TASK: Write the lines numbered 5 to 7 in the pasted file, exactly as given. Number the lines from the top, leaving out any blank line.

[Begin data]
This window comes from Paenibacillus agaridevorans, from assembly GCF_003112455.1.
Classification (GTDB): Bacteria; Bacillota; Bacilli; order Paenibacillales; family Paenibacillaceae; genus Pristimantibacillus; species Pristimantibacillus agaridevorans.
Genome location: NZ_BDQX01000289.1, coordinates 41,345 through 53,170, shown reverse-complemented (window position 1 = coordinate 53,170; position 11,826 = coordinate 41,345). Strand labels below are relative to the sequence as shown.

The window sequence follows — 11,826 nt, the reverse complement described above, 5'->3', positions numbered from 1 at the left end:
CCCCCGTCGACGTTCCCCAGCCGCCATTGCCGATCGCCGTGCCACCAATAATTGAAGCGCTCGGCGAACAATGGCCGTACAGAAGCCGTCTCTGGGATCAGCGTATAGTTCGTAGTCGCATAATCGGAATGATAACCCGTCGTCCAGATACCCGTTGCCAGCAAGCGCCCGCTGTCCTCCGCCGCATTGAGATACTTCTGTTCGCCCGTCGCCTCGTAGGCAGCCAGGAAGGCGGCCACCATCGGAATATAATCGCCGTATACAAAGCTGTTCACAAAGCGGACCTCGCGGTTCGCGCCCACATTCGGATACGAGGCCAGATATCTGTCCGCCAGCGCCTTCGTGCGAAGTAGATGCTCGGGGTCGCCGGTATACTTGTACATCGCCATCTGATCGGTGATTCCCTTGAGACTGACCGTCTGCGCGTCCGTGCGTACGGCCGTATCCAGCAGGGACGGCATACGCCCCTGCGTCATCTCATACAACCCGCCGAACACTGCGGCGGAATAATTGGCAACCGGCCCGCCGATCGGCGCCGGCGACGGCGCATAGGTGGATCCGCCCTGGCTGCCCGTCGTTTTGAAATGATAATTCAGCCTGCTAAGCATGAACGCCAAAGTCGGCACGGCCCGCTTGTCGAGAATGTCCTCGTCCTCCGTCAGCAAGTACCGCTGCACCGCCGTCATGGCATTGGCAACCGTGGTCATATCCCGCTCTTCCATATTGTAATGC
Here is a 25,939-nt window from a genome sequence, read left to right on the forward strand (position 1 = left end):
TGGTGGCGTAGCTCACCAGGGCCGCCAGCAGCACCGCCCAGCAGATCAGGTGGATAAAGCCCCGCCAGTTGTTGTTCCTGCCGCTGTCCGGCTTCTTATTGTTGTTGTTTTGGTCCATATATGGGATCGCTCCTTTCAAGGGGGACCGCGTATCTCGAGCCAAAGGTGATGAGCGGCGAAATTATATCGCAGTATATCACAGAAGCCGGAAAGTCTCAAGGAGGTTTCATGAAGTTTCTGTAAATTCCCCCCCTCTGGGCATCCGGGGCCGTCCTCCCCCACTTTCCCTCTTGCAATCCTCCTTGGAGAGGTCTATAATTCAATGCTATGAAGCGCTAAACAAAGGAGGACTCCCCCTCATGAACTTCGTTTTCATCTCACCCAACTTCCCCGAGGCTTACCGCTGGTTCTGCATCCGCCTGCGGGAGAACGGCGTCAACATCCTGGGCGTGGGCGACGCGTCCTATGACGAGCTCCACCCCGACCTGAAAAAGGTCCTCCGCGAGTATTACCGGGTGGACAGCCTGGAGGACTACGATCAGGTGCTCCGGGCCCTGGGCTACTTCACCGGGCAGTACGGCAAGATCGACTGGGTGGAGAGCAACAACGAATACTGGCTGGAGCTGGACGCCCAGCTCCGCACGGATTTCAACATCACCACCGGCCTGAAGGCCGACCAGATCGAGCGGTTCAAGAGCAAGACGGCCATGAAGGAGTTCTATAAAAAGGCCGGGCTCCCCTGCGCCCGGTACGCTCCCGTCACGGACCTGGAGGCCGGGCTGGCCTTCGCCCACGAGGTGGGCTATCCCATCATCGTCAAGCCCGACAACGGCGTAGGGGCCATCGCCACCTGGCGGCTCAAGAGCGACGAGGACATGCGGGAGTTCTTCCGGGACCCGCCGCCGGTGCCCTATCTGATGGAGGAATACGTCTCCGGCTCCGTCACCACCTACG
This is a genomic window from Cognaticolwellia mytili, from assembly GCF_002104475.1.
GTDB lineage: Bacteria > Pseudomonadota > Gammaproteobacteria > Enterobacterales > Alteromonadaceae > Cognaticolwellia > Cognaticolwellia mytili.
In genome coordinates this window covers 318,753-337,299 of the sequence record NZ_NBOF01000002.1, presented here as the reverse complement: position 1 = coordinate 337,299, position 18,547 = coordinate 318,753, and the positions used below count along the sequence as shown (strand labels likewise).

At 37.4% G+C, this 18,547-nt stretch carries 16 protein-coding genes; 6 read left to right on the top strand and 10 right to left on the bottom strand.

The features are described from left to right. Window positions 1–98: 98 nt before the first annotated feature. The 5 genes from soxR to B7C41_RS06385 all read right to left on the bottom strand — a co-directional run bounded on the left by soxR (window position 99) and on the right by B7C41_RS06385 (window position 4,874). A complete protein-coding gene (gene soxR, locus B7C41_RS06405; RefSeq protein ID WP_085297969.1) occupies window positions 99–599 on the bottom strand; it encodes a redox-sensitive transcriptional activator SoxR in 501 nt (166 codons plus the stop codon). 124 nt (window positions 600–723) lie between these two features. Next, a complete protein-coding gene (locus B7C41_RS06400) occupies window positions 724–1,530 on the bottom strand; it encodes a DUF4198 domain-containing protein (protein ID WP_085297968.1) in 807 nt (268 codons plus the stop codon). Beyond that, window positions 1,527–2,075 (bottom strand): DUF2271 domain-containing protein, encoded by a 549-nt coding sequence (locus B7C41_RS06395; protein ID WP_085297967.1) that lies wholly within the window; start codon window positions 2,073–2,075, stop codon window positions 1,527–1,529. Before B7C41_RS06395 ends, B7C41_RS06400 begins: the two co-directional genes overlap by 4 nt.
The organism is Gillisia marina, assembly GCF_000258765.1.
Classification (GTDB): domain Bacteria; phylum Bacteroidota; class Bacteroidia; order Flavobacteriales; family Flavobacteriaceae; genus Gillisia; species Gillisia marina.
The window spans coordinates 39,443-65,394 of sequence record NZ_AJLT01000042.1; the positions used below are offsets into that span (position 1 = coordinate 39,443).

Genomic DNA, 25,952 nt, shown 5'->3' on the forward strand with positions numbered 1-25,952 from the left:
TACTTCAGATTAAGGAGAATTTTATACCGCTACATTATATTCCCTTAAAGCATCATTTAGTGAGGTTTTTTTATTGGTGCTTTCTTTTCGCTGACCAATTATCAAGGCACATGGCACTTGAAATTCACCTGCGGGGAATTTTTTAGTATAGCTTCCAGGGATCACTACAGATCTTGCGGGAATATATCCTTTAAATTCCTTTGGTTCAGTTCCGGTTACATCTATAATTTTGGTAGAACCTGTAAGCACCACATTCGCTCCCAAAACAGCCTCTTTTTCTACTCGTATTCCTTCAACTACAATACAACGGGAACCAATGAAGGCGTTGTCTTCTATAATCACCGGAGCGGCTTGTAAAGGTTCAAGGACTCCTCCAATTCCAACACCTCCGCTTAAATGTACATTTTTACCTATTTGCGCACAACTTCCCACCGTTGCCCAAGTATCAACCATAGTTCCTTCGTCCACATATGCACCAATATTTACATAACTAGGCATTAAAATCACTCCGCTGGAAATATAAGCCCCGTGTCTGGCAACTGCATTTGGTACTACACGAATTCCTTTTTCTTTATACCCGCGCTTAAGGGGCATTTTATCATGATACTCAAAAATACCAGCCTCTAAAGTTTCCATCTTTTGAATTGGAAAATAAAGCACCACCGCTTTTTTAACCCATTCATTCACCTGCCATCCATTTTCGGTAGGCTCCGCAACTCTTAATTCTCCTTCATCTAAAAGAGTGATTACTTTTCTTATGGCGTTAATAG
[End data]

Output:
CCCCCGTCGACGTTCCCCAGCCGCCATTGCCGATCGCCGTGCCACCAATAATTGAAGCGCTCGGCGAACAATGGCCGTACAGAAGCCGTCTCTGGGATCAGCGTATAGTTCGTAGTCGCATAATCGGAATGATAACCCGTCGTCCAGATACCCGTTGCCAGCAAGCGCCCGCTGTCCTCCGCCGCATTGAGATACTTCTGTTCGCCCGTCGCCTCGTAGGCAGCCAGGAAGGCGGCCACCATCGGAATATAATCGCCGTATACAAAGCTGTTCACAAAGCGGACCTCGCGGTTCGCGCCCACATTCGGATACGAGGCCAGATATCTGTCCGCCAGCGCCTTCGTGCGAAGTAGATGCTCGGGGTCGCCGGTATACTTGTACATCGCCATCTGATCGGTGATTCCCTTGAGACTGACCGTCTGCGCGTCCGTGCGTACGGCCGTATCCAGCAGGGACGGCATACGCCCCTGCGTCATCTCATACAACCCGCCGAACACTGCGGCGGAATAATTGGCAACCGGCCCGCCGATCGGCGCCGGCGACGGCGCATAGGTGGATCCGCCCTGGCTGCCCGTCGTTTTGAAATGATAATTCAGCCTGCTAAGCATGAACGCCAAAGTCGGCACGGCCCGCTTGTCGAGAATGTCCTCGTCCTCCGTCAGCAAGTACCGCTGCACCGCCGTCATGGCATTGGCAACCGTGGTCATATCCCGCTCTTCCATATTGTAATGC
Here is a 25,939-nt window from a genome sequence, read left to right on the forward strand (position 1 = left end):
TGGTGGCGTAGCTCACCAGGGCCGCCAGCAGCACCGCCCAGCAGATCAGGTGGATAAAGCCCCGCCAGTTGTTGTTCCTGCCGCTGTCCGGCTTCTTATTGTTGTTGTTTTGGTCCATATATGGGATCGCTCCTTTCAAGGGGGACCGCGTATCTCGAGCCAAAGGTGATGAGCGGCGAAATTATATCGCAGTATATCACAGAAGCCGGAAAGTCTCAAGGAGGTTTCATGAAGTTTCTGTAAATTCCCCCCCTCTGGGCATCCGGGGCCGTCCTCCCCCACTTTCCCTCTTGCAATCCTCCTTGGAGAGGTCTATAATTCAATGCTATGAAGCGCTAAACAAAGGAGGACTCCCCCTCATGAACTTCGTTTTCATCTCACCCAACTTCCCCGAGGCTTACCGCTGGTTCTGCATCCGCCTGCGGGAGAACGGCGTCAACATCCTGGGCGTGGGCGACGCGTCCTATGACGAGCTCCACCCCGACCTGAAAAAGGTCCTCCGCGAGTATTACCGGGTGGACAGCCTGGAGGACTACGATCAGGTGCTCCGGGCCCTGGGCTACTTCACCGGGCAGTACGGCAAGATCGACTGGGTGGAGAGCAACAACGAATACTGGCTGGAGCTGGACGCCCAGCTCCGCACGGATTTCAACATCACCACCGGCCTGAAGGCCGACCAGATCGAGCGGTTCAAGAGCAAGACGGCCATGAAGGAGTTCTATAAAAAGGCCGGGCTCCCCTGCGCCCGGTACGCTCCCGTCACGGACCTGGAGGCCGGGCTGGCCTTCGCCCACGAGGTGGGCTATCCCATCATCGTCAAGCCCGACAACGGCGTAGGGGCCATCGCCACCTGGCGGCTCAAGAGCGACGAGGACATGCGGGAGTTCTTCCGGGACCCGCCGCCGGTGCCCTATCTGATGGAGGAATACGTCTCCGGCTCCGTCACCACCTACG